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Why don't counter chips have a polarity sign?

Discussion in 'Electronic Design' started by Product developer, Feb 6, 2004.

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  1. After designing a few quadrature interfaces using a variety of
    counters from the usual suspects to the Agilent HCTL line I have yet
    to find a chip with a polarity sign bit. One would think that there
    are enough machine control applications where direction reversal will
    require counting in a negative direction. Granted the index occurs
    during zero of both direction's output allowing detection of the first
    leading edge to set a flop for polarity but why this isn't a standard
    function on the counter chip is beyond me.
  2. Tim Wescott

    Tim Wescott Guest

    Those chips count up or down depending on the shaft direction -- if you're
    implementing a controller based on that you can just look at how much the
    count has changed to know the magnitude and direction.
  3. legg

    legg Guest

    Surely, if you've got a counter that can count either up or down, then
    the polarity bit is the bit instructing the count's direction.

  4. Paul Burke

    Paul Burke Guest

    Don't quite get what you mean. You can get direction of count by taking
    two successive samples and subtracting. The MS bit of the binary output
    word (2s comlpement) gives you the sign of the integrated position
    (since last index of course). Perhaps you mean an output giving the
    instantaneous direction of count? Easy enough to design your own with a
    PLD, and probably a lot cheaper than HP anyway.

    Paul Burke
  5. Doesn't the HCTL2020 have a pin 5 that gives U/D output signal?
    Or do you want a signal telling the encoder has reversed past
    the index again? That would cause problems if the size of the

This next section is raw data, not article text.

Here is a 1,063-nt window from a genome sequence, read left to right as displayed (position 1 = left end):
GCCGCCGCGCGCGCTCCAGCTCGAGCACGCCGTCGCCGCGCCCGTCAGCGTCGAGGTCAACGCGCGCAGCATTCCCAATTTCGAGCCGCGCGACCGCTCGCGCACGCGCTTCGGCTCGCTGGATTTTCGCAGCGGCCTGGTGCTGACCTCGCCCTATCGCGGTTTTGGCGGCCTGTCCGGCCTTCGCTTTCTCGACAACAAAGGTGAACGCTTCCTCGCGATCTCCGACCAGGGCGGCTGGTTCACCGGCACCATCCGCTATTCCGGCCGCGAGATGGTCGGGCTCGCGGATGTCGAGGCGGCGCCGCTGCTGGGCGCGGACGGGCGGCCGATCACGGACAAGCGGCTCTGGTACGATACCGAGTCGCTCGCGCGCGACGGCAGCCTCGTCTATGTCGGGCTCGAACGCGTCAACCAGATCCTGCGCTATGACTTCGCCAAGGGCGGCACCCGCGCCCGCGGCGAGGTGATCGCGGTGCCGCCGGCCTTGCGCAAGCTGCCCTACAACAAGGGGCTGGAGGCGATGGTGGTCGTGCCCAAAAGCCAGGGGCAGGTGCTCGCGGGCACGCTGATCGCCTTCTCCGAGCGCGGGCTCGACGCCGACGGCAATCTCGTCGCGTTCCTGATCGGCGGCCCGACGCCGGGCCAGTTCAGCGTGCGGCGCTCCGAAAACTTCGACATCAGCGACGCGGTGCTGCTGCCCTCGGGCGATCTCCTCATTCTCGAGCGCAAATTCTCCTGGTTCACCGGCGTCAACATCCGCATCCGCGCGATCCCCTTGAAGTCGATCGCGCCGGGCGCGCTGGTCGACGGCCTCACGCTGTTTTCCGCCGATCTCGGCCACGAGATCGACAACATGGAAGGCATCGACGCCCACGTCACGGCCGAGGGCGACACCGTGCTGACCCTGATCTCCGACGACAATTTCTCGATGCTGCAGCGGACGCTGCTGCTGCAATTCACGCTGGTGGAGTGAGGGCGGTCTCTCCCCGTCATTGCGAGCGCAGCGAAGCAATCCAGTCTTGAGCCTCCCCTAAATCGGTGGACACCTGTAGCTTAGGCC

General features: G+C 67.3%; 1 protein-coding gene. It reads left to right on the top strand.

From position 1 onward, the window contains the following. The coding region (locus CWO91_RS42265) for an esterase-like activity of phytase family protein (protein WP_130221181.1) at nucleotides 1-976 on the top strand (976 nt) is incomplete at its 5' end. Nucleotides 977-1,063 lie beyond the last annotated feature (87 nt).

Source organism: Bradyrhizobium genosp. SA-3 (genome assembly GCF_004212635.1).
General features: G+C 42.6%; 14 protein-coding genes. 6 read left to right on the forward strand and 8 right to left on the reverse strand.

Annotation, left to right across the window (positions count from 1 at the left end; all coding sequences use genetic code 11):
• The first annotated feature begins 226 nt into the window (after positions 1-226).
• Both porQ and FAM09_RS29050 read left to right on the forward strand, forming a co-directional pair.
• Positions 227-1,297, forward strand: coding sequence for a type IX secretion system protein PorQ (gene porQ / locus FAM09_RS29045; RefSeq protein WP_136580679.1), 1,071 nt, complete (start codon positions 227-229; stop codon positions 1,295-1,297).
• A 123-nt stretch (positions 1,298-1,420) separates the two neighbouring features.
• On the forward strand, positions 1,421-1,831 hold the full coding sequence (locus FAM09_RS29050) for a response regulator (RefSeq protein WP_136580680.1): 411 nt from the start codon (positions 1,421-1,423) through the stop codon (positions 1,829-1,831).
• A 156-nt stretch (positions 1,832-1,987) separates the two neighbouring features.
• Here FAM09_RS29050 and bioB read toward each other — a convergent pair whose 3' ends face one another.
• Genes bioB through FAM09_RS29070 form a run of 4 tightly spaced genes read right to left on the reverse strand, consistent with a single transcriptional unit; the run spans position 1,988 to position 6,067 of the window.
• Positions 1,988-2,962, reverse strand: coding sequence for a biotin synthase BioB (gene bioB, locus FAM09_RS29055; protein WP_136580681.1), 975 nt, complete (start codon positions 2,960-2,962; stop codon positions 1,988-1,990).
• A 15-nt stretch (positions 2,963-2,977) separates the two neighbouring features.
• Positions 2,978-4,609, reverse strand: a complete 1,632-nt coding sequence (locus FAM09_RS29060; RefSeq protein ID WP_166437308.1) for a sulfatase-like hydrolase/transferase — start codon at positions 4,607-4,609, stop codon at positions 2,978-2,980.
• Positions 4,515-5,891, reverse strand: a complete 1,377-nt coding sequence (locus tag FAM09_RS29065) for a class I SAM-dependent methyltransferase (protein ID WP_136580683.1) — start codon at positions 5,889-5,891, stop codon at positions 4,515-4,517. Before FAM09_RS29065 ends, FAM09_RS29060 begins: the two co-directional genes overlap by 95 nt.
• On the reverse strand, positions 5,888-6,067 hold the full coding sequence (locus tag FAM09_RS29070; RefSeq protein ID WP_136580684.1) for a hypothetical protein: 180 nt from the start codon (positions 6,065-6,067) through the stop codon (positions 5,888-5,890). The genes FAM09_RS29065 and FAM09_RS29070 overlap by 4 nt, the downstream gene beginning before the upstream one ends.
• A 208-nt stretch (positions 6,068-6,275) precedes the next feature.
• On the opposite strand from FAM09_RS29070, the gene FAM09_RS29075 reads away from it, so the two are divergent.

counter is too small, once the counter overflows, it could never
    detect that same spot again, and your signal is unreliable.

    Such things are better done in software, or additional logic
    that deals with the situations at hand.
  6. (I think) he means that the accumulated count should go
    -3,-2,-1,0,1,2, 3 etc. like on a machine tool DRO. Firmware or PLD..

    Best regards,
    Spehro Pefhany
  7. Use an U/D counter and define the MSB as the sign bit.
  8. Are you sure?
  9. Sure, the coding wasn't specified (I chose 2's compliment). ;-)

    FD = -3
    FE = -2
    FF = -1
    00 = 0
    01 = 1
    02 = 2
    03 = 3
  10. If you're happy enough with two's complement. I think there's
    typically a transformation that happens between the "raw" count on a
    DRO and what gets displayed to the hairy-eared machinist, so it might
    be as good as anything. For example, you want to switch between inches
    and mm, and offset by some arbitrary amount. If there is no scaling
    operation, counting in signed BCD or packed BCD might be more
    sensible, as long integer to bcd is a pretty slow conversion.

    Best regards,
    Spehro Pefhany
  12. Oh, I use sprintf for that ;-)